A Calling to Prison Ministry and Antiracism Work

“It’s a struggle for me on an ongoing basis to wrestle with my own internalized racism,” Judy Meikle admits. As she discusses how her calling to worshiping with imprisoned people has led her to a greater understanding of the effects of systemic racism, she explains, “I hear myself falling into the trap of exceptionalism, like somehow I’m the good antiracist—I’m not. I stumble all the time, I make mistakes. So I just want to name that and know that I am on this journey making mistakes because I want to do better, and I hope that with the guidance of Spirit others will join.”

Judy has also written about her prison ministry, and her work with the Inside Outside Prison Writing Collective, in Friends Journal. In “Get Thee Behind the Walls,” she says: “I enjoy with great anticipation receiving correspondence from my letter writer.… We speak of our faith, current events, our daily lives, and now that we have built a level of trust and admiration, we speak of our personal hopes and dreams for the future. I am grateful for our connection. I have the sense that we are truly building a bridge between two sides of a river.”

4 thoughts on “A Calling to Prison Ministry and Antiracism Work

  1. Hi Judy, your video is a learning experience; your courage, honesty, and introspection make this an exceptional message to anyone interested in learning how to be an antiracist. Thank you and the unspoken millions like you, with cross-racial relationships working to overcome our white supremacist conditioning.

  2. Thank you Judy, for your honesty and your transparency around the work you are doing. And thank you for introducing me to Bruce and now Joseph.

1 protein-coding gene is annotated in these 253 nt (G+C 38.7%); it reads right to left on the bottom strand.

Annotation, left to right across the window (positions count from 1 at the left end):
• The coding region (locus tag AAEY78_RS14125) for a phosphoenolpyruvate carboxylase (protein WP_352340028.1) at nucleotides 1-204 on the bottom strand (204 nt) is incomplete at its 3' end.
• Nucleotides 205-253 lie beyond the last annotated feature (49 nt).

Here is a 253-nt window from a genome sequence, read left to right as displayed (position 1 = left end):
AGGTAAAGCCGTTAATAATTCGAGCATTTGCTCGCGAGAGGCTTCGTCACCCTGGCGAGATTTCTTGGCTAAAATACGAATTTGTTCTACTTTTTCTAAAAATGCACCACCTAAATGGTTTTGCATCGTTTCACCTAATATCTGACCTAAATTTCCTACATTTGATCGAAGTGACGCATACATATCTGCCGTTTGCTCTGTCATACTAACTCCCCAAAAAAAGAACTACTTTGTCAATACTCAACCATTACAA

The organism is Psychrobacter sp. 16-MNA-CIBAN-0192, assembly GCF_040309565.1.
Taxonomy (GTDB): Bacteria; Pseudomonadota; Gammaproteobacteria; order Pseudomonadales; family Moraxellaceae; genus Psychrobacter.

3. How you recognize the racism within yourself, and your “white saviorism” makes me think about these same issues within me, within all of us. I do think there is a difference between seeing someone who’s skin is a different color than one own and actually being a racist. Many if not most people see others that are different from ourselves and take note of those differences. Sometimes it can strike emotions that stem from previous negative experiences, but those can quickly be dismissed as lingering traumas. I am a white woman, and as a child, I was bullied many times by kids of color…slapped, harassed, ridiculed, and robbed. That formed impressions within myself that made me leery for a time.

    Later in life, I worked for many years helping underserved urban teenagers and I felt good about what I was doing. I learned a lot. But that doesn’t mean that my ingrained memories and feelings simply stopped. I just put them aside and went on with helping others because It was the right thing to do and I had the power to do so. Still, I am imperfect, as are we all. The main thing is to keep trying and not feel guilty by association to others who have committed so many injustices and wrongs…most notably in today’s world.

    God loves us all equally, and the work you are doing is divine above all else, no matter the confliction you feel. Thank you for your commitment to easing the pain of others. It’s one of the few things we can do to change the world and sooth the soul.

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